Animal Agriculture and Its Climate Change Impact: 10 Facts
We know that human activity does contribute to climate change on Earth. However, it’s difficult to answer the question of how much we really impact the changes we witness. One thing is certain: Animal agriculture definitely has a role to play in it.
According to studies over the past few years, the growing public and governmental concern is that greenhouse gas (GHG) emissions are the greatest contributor to the global warming phenomenon. If we want to preserve our planet, we need stronger regulations to reduce future effects of increasing global temperatures.
Carbon dioxide, nitrous oxide, and methane are the three most destructive GHG emissions in the atmosphere, comprising almost 98 percent of the total. At the same time, they are all significant byproducts of human activity, such as animal agriculture.
How Does Animal Agriculture Contribute to Climate Change?
Deforestation is one of the leading ways in which the livestock industry contributes to global warming. The need to expand pasture land and land for growing feedcrops has a terrible impact on the world’s forests. According to the Food and Agriculture Organization of the United Nations (FAO):
Animal agriculture is responsible for about 9% of human-caused carbon dioxide emissions globally.
Moreover, animal agriculture is a leading source of other greenhouse gases. Ruminant animals, such as cattle, produce methane, which is roughly 20 times more potent than carbon dioxide. The livestock sector generates 37 percent of human-caused methane emissions. Also, it is responsible for 65 percent of human nitrous oxide emissions globally.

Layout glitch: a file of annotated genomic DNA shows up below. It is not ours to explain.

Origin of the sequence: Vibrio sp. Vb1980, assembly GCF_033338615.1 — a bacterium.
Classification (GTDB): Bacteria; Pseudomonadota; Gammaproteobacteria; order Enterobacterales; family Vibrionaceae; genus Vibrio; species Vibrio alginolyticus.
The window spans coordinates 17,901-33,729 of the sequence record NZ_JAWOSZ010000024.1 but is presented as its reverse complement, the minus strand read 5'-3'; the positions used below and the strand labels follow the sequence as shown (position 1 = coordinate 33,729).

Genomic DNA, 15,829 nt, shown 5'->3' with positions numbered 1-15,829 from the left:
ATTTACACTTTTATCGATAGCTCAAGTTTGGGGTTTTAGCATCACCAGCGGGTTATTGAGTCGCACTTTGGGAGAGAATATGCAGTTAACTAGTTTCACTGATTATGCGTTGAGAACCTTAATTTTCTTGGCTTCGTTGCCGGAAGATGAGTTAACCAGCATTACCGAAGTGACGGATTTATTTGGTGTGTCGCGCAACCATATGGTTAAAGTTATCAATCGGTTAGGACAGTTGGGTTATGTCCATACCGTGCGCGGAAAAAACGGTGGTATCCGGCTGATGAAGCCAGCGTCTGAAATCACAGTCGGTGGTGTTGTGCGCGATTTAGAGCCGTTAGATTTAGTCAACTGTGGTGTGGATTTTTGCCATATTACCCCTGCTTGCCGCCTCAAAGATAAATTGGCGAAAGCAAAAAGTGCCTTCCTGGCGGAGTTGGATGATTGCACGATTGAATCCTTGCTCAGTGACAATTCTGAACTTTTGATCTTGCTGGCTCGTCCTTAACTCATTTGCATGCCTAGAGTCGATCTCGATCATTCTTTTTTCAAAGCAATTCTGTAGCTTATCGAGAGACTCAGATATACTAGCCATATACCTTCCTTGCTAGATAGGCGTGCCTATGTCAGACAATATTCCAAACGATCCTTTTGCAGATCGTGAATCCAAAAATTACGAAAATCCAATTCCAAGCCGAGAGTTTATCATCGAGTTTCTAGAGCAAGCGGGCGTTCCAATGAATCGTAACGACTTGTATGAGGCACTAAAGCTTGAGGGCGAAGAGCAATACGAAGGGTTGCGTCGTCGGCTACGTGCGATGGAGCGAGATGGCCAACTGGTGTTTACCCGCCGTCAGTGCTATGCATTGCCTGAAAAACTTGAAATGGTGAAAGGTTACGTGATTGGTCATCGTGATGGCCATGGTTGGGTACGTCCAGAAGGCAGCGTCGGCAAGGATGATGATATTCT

Role of Animal Agriculture in GHG Emissions
However, in spite of various studies claiming the contrary, animal agriculture and meat consumption are only small contributors to U.S. GHG production.
According to U.S. Environmental Protection Agency (EPA), just 2.8 percent of U.S. GHG emissions came from animal agriculture in 2007. This occurred through manure management and enteric fermentation (a process that describes the digestion of feed by ruminant animals).
However, the impact of animal agriculture on GHG emissions has remained almost constant since 1990. Why is this impressive? Because the U.S. meat production has increased with almost 50 percent, milk production 16 percent, and egg production almost 33 percent. It proves that the livestock sector has improved feed efficiencies, developed better manure management strategies and efficient use of cropland.
Facts about Animal Agriculture and Climate Change
- Today, the average American farmer is able to feed about 144 people worldwide.
- Nearly 85 percent of U.S. grazing lands cannot be used for crop production. However, grazing animals on this land doubles the area that can be used to grow food.
- A balanced diet should contain meat and poultry. These food items are not only nutrient dense, but also considered complete proteins – meaning that they comprise all of the nine essential amino acids humans need. According to the current U.S. Department of Agriculture, 63 grams of protein is the daily recommendation for adult men and 50 grams a day for adult women.
- In the United States, the livestock industry raises approximately 10 billion land animals annually for dairy, meat, and eggs. Scientists are still evaluating their impact on climate change, but they generally agree factory farming is a significant contributor to GHG emissions.